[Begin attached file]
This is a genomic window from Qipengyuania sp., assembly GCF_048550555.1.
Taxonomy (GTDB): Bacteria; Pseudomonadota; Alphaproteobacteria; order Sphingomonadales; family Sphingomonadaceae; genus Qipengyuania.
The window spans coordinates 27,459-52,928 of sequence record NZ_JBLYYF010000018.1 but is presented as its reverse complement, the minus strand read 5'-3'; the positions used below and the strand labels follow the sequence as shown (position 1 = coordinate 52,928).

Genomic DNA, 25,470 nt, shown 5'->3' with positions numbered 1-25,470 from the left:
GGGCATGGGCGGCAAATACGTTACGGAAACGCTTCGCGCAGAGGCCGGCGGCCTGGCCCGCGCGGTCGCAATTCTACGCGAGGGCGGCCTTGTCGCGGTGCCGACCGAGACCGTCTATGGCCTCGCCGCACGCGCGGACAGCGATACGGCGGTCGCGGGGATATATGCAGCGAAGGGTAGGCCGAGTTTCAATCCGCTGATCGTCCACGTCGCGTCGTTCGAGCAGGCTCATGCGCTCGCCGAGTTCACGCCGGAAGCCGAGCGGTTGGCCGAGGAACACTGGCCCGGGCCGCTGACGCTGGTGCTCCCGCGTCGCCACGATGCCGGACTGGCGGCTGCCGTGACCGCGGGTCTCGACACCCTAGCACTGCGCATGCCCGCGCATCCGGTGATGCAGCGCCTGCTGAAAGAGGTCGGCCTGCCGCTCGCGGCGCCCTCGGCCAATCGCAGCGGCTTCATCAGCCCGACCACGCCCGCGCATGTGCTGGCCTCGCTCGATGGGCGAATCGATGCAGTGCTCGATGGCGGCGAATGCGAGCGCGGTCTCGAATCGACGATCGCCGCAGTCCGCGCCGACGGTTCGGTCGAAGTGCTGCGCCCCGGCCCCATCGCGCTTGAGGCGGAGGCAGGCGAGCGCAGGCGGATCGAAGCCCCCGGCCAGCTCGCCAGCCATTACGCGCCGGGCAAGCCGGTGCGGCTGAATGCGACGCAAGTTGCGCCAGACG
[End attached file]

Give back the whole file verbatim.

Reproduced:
This is a genomic window from Qipengyuania sp., assembly GCF_048550555.1.
Taxonomy (GTDB): Bacteria; Pseudomonadota; Alphaproteobacteria; order Sphingomonadales; family Sphingomonadaceae; genus Qipengyuania.
The window spans coordinates 27,459-52,928 of sequence record NZ_JBLYYF010000018.1 but is presented as its reverse complement, the minus strand read 5'-3'; the positions used below and the strand labels follow the sequence as shown (position 1 = coordinate 52,928).

Genomic DNA, 25,470 nt, shown 5'->3' with positions numbered 1-25,470 from the left:
GGGCATGGGCGGCAAATACGTTACGGAAACGCTTCGCGCAGAGGCCGGCGGCCTGGCCCGCGCGGTCGCAATTCTACGCGAGGGCGGCCTTGTCGCGGTGCCGACCGAGACCGTCTATGGCCTCGCCGCACGCGCGGACAGCGATACGGCGGTCGCGGGGATATATGCAGCGAAGGGTAGGCCGAGTTTCAATCCGCTGATCGTCCACGTCGCGTCGTTCGAGCAGGCTCATGCGCTCGCCGAGTTCACGCCGGAAGCCGAGCGGTTGGCCGAGGAACACTGGCCCGGGCCGCTGACGCTGGTGCTCCCGCGTCGCCACGATGCCGGACTGGCGGCTGCCGTGACCGCGGGTCTCGACACCCTAGCACTGCGCATGCCCGCGCATCCGGTGATGCAGCGCCTGCTGAAAGAGGTCGGCCTGCCGCTCGCGGCGCCCTCGGCCAATCGCAGCGGCTTCATCAGCCCGACCACGCCCGCGCATGTGCTGGCCTCGCTCGATGGGCGAATCGATGCAGTGCTCGATGGCGGCGAATGCGAGCGCGGTCTCGAATCGACGATCGCCGCAGTCCGCGCCGACGGTTCGGTCGAAGTGCTGCGCCCCGGCCCCATCGCGCTTGAGGCGGAGGCAGGCGAGCGCAGGCGGATCGAAGCCCCCGGCCAGCTCGCCAGCCATTACGCGCCGGGCAAGCCGGTGCGGCTGAATGCGACGCAAGTTGCGCCAGACG